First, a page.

Jeremy Seewer: Jeremy Seewer is so much better than anyone gives him credit for. The fact that he finished second in the points last year was the result of some guys getting injured, sure, but he has seemingly taken another step up in 2020. Who actually remembers that he finished second in moto one at Matterley Basin? That was enough proof that he has stepped up, but understandably such a small sample size has not forced many fans to take notice. I think that a couple of performances like that over in Latvia – a track that he has shown speed on in the past – will change the perception of him completely though. Good things are coming from him. The only rider below him in these rankings who could end up beating him consistently is Jorge Prado, in my opinion, but that probably will not happen for a little while.
Jorge Prado: Jorge Prado is going to be a lot higher up in these rankings soon enough, but first he needs to get back to full fitness. Prado was rather honest in a recent MX Vice interview and made it abundantly clear that he needs more bike time, yet there is no denying the fact that he is in a better position than he was at the start of the year when he had just a week on the 450F. Prado was still fourth in a moto at Valkenswaard, so where is going to be during the Latvian stint? How about when he hits his peak on the bigger bike? There is just so much to think about here and it truly is an exciting prospect. Plenty has been said about the Jeffrey Herlings and Tim Gajser battle, but it may not be long before another name gets added to that.
Glenn Coldenhoff: Glenn Coldenhoff is a great rider and could land up on the podium at any point in Latvia. Would it be possible to just back that hype down though? Coldenhoff has won four Grands Prix in his career (one of those being in Latvia) and that is it. To start screaming about how he is going to fight for the title is a bit out of reach at this point. There needs to be proof of him actually winning races right in the middle of the season before those claims can be taken seriously, hence why he sits in this spot on the power rankings. That is not to say that he will not be a contender for a spot on the podium though – he could leapfrog those three riders above on any given weekend. Just call a spade a spade, yeah? That is all.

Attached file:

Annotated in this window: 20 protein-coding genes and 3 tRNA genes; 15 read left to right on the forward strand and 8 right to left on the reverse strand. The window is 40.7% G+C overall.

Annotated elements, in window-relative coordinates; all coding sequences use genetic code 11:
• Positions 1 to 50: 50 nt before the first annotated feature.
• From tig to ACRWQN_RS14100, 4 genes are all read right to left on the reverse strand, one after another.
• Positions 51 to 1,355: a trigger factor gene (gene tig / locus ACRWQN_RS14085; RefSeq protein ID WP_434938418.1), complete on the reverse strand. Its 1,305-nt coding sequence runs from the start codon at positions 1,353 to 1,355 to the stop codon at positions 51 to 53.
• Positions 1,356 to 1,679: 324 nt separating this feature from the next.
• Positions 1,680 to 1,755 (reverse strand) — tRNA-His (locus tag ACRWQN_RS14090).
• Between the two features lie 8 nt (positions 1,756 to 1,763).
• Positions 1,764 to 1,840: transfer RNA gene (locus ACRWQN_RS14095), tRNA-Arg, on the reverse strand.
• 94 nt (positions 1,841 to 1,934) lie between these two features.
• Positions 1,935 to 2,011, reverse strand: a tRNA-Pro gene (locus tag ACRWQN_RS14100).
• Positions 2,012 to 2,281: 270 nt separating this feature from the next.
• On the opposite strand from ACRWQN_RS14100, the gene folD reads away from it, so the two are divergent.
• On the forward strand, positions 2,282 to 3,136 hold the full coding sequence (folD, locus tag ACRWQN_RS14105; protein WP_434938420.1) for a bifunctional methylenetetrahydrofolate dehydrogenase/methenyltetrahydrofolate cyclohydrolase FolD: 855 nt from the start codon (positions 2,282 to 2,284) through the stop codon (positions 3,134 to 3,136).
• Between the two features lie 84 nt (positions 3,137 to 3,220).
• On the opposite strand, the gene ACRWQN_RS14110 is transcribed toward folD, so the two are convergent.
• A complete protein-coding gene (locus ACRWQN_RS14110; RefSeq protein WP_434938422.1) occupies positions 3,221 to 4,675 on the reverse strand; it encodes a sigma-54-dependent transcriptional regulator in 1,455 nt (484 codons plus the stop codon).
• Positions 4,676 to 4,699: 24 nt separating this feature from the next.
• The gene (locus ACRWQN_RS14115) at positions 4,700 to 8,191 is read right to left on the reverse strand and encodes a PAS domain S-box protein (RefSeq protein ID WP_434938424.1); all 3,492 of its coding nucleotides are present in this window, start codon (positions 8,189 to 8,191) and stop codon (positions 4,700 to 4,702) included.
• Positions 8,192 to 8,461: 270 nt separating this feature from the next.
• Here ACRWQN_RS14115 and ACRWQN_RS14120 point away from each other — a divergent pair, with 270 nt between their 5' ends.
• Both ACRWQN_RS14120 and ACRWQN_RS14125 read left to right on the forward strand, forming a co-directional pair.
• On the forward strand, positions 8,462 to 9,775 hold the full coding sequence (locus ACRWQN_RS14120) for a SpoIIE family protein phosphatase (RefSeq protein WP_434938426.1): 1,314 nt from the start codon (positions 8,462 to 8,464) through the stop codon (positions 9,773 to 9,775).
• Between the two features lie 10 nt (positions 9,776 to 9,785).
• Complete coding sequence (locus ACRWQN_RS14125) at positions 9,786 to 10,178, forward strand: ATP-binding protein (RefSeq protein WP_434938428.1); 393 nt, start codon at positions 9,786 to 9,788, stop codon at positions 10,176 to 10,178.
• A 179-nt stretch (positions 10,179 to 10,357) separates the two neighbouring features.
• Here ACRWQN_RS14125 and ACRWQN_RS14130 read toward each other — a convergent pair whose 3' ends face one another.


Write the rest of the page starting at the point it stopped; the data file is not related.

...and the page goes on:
Arminas Jasikonis: Arminas Jasikonis can be a contender for podium finishes at tracks like Kegums, just as he proved at Valkenswaard, but he does tend to blow hot and cold. It is difficult to just lock him in as a top-five finisher for this weekend, bearing that in mind. Thirteenth was his average starting position at the two Dutch races recently, and that was just a national event! Starts are a concern as well. The point is that there are still holes in his programme that must be addressed, even though he has the potential to achieve some impressive results in this August run. There are going to be some who are outraged by the fact that he has been put in eighth on this list, but just look at the guys above. Jasikonis is close though.
Clement Desalle: It will be intriguing to see what Clement Desalle has to offer when gates fall at the Grand Prix of Latvia, as no one even thinks about him. The fact that he was out for a majority of last year and has done no pre-season events does not exactly help with that nor does his lowkey personality. Desalle is fourth in the current standings though and eight down on Antonio Cairoli, which counts for something. The biggest question is whether the five guys above will leapfrog him when healthy and racing in dry conditions. Maybe that will not happen though, and he will prove that he is going to be right there no matter what? Time will tell. It would be interesting to know how many podiums everyone thinks he will get this year.
Gautier Paulin: Putting Gautier Paulin so far down in these power rankings is ridiculous, in all honesty, but it is just a reflection of how deep this class is. There will be points where riders like Paulin are struggling to hit the top ten, but just because there are so many riders on a similar level. All of the stars listed in this feature will land on the podium throughout this term, as will riders like Mitchell Evans (recently underwent shoulder reconstruction) and Pauls Jonass (out injured). It is tricky to envision anyone being too consistent, which means that those who do pull it off should be applauded. What about those who have the odd round where they drop out of the top ten? Well, it is important to keep it all in perspective at that point too.
Words: Lewis Phillips | Lead Image: Bavo Swijgers